Margery’s Turret Talk

La maith duit, Good day to you in Irish Gaelic.

In my last blog, I spoke of the many topics I would cover over the next year or so. Then I thought, in what order shall they go ? Should I start with gardening since I love digging in the soil, historic sites, since I am a flight attendant and have been to many medieval sites,  or the decorative arts. So many roads to travel, but where to begin ? Then it hit me. I was working a flight last Wednesday from Chicago/O’Hare to New York/LaGuardia. As we were on our final approach we flew over a site in upper Manhattan which I had flown over many times, as well as visited numerous times in my life. While enjoying the place, I never really gave it a second thought.  I knew it like the back of my hand. That’s when it hit me. I was gazing down as we passed over The Cloisters Museum. That’s what my first official blog would be about.

The Cloisters museum in Fort Tryon Park in Washington Heights, Manhattan, New York City, specializes in European medieval architecture, sculpture and decorative arts, with a focus on the Romanesque and Gothic periods. Governed by the Metropolitan Museum of Art, it contains a large collection of medieval artworks shown in the architectural settings of French monasteries and abbeys. Its buildings are centered around four cloisters—the Cuxa, Saint-Guilhem, Bonnefont and Trie—which were purchased by American sculptor and art dealer George Grey Barnard, dismantled in Europe between 1934 and 1939, and moved to New York. They were acquired for the museum by financier and philanthropist John D. Rockefeller, Jr. Other major sources of objects were the collections of J. P. Morgan and Joseph Brummer.

The museum’s collection of artworks consists of approximately five thousand individual pieces. They are displayed across a series of rooms and spaces, mostly separate from those dedicated to the installed architectural artifacts. The Cloisters has never focused on building a collection of masterpieces, rather the objects are chosen thematically yet arranged simply to enhance the atmosphere created by the architectural elements in the particular setting or room in which they are placed.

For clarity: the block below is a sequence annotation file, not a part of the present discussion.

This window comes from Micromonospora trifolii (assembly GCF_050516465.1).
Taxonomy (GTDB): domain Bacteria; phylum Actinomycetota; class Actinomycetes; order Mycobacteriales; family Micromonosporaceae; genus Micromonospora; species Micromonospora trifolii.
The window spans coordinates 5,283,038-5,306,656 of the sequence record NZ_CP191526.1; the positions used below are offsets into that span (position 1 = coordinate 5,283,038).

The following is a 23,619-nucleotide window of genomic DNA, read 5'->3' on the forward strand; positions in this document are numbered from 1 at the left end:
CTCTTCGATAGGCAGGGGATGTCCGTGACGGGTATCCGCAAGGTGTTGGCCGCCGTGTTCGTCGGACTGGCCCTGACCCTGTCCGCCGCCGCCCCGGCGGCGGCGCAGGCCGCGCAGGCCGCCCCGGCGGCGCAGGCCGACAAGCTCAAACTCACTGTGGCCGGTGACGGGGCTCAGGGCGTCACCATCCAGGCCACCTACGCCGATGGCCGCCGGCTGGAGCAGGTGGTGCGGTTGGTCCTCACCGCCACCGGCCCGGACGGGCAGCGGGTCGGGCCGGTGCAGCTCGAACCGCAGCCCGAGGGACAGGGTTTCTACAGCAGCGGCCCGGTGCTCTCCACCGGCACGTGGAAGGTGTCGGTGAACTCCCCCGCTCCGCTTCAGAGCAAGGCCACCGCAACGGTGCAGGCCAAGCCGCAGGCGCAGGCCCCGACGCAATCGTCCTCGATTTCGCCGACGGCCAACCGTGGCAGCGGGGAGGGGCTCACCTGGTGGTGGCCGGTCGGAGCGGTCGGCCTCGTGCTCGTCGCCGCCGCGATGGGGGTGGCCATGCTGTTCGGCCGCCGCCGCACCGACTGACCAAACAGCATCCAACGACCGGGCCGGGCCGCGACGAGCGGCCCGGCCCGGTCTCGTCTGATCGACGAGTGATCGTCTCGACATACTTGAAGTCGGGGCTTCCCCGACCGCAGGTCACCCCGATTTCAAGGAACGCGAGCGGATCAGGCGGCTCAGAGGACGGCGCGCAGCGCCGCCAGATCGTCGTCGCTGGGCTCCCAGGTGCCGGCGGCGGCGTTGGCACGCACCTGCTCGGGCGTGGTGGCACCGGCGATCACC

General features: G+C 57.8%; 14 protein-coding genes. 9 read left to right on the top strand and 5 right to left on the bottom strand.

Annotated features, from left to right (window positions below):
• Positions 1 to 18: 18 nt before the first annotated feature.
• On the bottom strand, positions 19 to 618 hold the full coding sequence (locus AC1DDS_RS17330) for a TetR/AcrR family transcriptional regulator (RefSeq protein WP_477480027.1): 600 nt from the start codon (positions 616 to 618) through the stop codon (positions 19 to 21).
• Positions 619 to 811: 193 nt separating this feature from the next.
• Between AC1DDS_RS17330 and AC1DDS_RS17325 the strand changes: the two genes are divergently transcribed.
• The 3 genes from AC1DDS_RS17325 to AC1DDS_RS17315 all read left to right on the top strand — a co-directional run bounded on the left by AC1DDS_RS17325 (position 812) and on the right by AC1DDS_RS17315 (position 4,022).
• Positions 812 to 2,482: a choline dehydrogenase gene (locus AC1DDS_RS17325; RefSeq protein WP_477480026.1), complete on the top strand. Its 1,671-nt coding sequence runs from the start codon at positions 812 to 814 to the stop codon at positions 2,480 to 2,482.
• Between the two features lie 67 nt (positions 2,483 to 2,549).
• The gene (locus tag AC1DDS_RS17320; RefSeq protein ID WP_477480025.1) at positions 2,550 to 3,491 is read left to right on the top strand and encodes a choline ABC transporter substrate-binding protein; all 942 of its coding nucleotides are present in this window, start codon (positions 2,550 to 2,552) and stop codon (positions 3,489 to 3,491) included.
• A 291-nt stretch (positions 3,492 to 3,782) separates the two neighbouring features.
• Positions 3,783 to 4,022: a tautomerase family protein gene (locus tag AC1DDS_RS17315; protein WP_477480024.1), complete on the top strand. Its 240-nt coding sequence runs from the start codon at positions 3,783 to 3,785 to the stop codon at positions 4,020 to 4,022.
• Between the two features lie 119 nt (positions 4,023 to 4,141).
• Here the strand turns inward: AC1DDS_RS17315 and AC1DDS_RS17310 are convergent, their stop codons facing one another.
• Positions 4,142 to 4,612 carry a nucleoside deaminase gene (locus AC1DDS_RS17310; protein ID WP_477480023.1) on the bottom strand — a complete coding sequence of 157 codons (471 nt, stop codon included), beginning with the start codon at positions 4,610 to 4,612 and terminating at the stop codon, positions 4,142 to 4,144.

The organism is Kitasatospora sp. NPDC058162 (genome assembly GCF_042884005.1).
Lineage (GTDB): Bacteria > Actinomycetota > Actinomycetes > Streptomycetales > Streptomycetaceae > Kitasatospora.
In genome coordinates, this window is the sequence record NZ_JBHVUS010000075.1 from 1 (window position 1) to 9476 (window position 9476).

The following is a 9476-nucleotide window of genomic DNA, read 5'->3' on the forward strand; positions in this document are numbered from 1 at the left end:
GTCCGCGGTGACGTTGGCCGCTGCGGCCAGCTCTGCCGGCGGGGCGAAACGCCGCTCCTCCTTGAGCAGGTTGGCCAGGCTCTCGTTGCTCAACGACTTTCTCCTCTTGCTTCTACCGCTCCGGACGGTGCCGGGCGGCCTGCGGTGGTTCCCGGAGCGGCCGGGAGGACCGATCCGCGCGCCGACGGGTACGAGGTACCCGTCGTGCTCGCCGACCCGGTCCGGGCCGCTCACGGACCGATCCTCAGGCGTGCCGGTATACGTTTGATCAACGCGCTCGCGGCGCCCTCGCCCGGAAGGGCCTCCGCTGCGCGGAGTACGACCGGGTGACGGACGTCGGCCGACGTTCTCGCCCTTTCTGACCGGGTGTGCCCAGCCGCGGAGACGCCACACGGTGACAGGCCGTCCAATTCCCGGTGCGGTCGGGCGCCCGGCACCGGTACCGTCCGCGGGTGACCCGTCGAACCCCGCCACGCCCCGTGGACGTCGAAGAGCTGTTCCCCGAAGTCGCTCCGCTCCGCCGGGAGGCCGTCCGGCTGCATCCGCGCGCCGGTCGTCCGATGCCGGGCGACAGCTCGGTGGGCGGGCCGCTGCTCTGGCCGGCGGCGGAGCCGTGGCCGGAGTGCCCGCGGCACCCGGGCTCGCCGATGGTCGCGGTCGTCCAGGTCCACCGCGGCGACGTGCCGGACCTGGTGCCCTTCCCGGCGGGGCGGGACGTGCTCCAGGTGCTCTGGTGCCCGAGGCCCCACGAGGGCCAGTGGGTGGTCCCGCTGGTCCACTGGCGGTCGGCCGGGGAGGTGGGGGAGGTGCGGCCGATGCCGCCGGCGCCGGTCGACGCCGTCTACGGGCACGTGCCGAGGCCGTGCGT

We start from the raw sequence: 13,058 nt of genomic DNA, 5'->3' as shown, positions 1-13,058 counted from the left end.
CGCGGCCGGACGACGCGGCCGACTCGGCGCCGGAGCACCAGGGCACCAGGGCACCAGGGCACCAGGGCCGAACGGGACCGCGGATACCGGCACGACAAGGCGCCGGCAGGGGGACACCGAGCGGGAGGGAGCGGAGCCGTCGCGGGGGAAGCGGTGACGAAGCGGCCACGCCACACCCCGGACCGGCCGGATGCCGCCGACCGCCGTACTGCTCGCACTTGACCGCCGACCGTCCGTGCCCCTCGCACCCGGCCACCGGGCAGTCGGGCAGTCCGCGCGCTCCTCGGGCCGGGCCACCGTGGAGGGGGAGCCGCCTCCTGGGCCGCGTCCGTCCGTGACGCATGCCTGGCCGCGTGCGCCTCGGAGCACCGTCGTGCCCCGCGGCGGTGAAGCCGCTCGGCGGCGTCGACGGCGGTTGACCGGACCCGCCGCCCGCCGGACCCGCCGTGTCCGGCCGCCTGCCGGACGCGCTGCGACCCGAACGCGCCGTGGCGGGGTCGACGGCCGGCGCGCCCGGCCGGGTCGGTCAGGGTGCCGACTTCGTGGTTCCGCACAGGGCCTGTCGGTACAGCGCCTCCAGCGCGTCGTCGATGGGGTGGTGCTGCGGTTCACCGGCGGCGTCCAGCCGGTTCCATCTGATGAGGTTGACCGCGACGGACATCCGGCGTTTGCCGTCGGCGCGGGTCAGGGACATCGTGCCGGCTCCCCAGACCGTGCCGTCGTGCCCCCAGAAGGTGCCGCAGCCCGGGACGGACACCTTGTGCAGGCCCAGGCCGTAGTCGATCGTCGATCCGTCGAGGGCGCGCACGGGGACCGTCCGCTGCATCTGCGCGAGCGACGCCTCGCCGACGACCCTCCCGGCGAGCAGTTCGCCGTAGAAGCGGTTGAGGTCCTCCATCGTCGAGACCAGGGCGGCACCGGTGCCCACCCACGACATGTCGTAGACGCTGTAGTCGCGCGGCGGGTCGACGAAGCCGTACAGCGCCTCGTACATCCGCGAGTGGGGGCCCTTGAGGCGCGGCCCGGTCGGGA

The building is set into a steep hill, and thus the rooms and halls are divided between an upper entrance and a ground-floor level. The enclosing exterior building is mostly modern, and is influenced by and contains elements from the 13th-century church at Saint-Geraud at Monsempron, France, from which the northeast end of the building borrows especially. It was mostly designed by the architect Charles Collens, who took influence from works in Barnard’s collection.

The Gothic chapel is set on the museum’s ground level, and was built to display its stained glass and large sculpture collections. The entrance from the upper level Early Gothic Hall is lit by stained glass double-lancet windows, carved on both sides.

The Fuentidueña chapel is the museum’s largest room, and is entered through a broad oak door flanked by sculptures which include leaping animals. Its centerpiece is the Fuentidueña Apse, a semicircular Romanesque recess built between about 1175 to 1200.

The Langon chapel is on the museum’s ground level. Its right wall was built around 1126 for the Romanesque Cathédrale Notre-Dame-du-Bourg de Digne. The chapter house consists of a single aisle nave and transepts taken from a small Benedictine parish church built around 1115.

Wonder to your hearts content, and be transported back in time to Medieval Europe (all in air conditioned or heated comfort, depending upon the season). Gaze upon Illuminated manuscripts, tomb effigies, room sized tapestries, carved furniture, stained glass windows, carved stonework, religious artwork & jewelry, paintings and so much more. When you have fully enjoyed the interiors, stroll through the many courtyards and loggias brimming with period plantings of trees, flowers and herbs. All set against a backdrop of the serene Hudson River of upper Manhattan Island to one side, and Fort Tryon Park to other side.

If you visit New York, I sincerely urge you to visit this absolute treasure.

I hope you have enjoyed reading about this most extraordinary site. Please do include it in your travel plans. The next time you decide to visit NYC.

Yours in continued service to the shire and larger SCA community,

Margery Draper






Scroll to Top